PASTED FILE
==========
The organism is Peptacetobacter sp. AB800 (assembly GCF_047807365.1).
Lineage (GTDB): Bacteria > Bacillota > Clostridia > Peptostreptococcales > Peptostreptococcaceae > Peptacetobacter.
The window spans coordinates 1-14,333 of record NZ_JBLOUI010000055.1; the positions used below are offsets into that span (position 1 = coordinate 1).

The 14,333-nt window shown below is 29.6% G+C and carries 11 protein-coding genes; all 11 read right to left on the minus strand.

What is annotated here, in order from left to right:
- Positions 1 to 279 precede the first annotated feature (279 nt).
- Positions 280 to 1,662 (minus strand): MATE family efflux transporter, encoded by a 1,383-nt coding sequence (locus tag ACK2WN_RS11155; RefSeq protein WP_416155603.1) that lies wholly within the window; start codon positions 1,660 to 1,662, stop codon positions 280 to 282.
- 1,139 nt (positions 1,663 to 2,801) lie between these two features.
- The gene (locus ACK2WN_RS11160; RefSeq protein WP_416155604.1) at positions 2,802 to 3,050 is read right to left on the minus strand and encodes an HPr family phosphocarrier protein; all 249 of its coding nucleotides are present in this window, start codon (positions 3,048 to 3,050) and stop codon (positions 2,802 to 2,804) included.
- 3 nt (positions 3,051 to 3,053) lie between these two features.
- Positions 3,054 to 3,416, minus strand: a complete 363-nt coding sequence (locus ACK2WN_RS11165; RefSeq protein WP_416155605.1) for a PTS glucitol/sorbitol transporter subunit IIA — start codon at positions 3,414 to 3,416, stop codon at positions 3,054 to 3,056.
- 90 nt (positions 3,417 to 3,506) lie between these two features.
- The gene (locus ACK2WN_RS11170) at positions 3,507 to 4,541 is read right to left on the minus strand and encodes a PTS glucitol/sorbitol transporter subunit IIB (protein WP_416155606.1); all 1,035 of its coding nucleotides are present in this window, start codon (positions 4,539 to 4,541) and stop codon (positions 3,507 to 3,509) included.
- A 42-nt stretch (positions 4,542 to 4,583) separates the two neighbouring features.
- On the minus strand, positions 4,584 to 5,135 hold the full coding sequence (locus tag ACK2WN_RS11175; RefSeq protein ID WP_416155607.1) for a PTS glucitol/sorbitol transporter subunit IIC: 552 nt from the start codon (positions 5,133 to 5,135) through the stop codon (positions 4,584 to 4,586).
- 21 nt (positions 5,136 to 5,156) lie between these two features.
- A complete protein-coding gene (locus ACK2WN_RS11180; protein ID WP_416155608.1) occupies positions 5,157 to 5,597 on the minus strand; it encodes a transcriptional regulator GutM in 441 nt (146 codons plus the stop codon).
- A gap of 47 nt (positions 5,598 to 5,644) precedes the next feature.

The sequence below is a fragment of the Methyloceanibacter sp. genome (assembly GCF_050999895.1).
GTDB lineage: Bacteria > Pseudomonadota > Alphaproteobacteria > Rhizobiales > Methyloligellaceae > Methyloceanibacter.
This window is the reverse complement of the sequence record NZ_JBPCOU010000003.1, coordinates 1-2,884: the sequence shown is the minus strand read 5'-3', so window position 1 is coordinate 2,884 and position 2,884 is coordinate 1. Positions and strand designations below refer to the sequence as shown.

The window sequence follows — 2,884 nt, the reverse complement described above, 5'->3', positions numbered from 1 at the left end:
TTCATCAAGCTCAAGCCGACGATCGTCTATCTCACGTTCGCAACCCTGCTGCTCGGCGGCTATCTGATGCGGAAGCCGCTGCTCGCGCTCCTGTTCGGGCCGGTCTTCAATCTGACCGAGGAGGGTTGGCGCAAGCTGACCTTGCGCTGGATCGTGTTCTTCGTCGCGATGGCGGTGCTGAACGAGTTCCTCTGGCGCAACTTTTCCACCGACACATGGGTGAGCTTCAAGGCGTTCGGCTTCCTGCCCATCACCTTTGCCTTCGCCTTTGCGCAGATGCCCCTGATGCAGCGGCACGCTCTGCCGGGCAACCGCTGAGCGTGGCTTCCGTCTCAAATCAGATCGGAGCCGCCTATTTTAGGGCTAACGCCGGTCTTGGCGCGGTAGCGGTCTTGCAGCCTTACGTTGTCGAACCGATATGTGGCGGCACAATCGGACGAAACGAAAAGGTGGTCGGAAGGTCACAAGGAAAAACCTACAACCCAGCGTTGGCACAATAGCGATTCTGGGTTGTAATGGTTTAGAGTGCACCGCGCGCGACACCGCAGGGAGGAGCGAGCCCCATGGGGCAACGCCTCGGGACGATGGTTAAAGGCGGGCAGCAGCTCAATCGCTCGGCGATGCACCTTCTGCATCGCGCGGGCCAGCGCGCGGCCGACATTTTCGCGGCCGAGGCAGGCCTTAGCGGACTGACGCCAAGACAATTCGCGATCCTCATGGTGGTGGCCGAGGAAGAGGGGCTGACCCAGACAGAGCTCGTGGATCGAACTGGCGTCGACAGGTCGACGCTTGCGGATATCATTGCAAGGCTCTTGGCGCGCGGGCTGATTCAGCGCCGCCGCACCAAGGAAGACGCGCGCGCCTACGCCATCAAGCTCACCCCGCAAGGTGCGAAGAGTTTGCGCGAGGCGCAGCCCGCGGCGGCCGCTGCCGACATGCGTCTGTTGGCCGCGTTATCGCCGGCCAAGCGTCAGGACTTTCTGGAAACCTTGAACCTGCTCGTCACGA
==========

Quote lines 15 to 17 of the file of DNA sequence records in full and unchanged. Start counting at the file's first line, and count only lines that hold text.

- On the minus strand, positions 4,584 to 5,135 hold the full coding sequence (locus tag ACK2WN_RS11175; RefSeq protein ID WP_416155607.1) for a PTS glucitol/sorbitol transporter subunit IIC: 552 nt from the start codon (positions 5,133 to 5,135) through the stop codon (positions 4,584 to 4,586).
- 21 nt (positions 5,136 to 5,156) lie between these two features.
- A complete protein-coding gene (locus ACK2WN_RS11180; protein ID WP_416155608.1) occupies positions 5,157 to 5,597 on the minus strand; it encodes a transcriptional regulator GutM in 441 nt (146 codons plus the stop codon).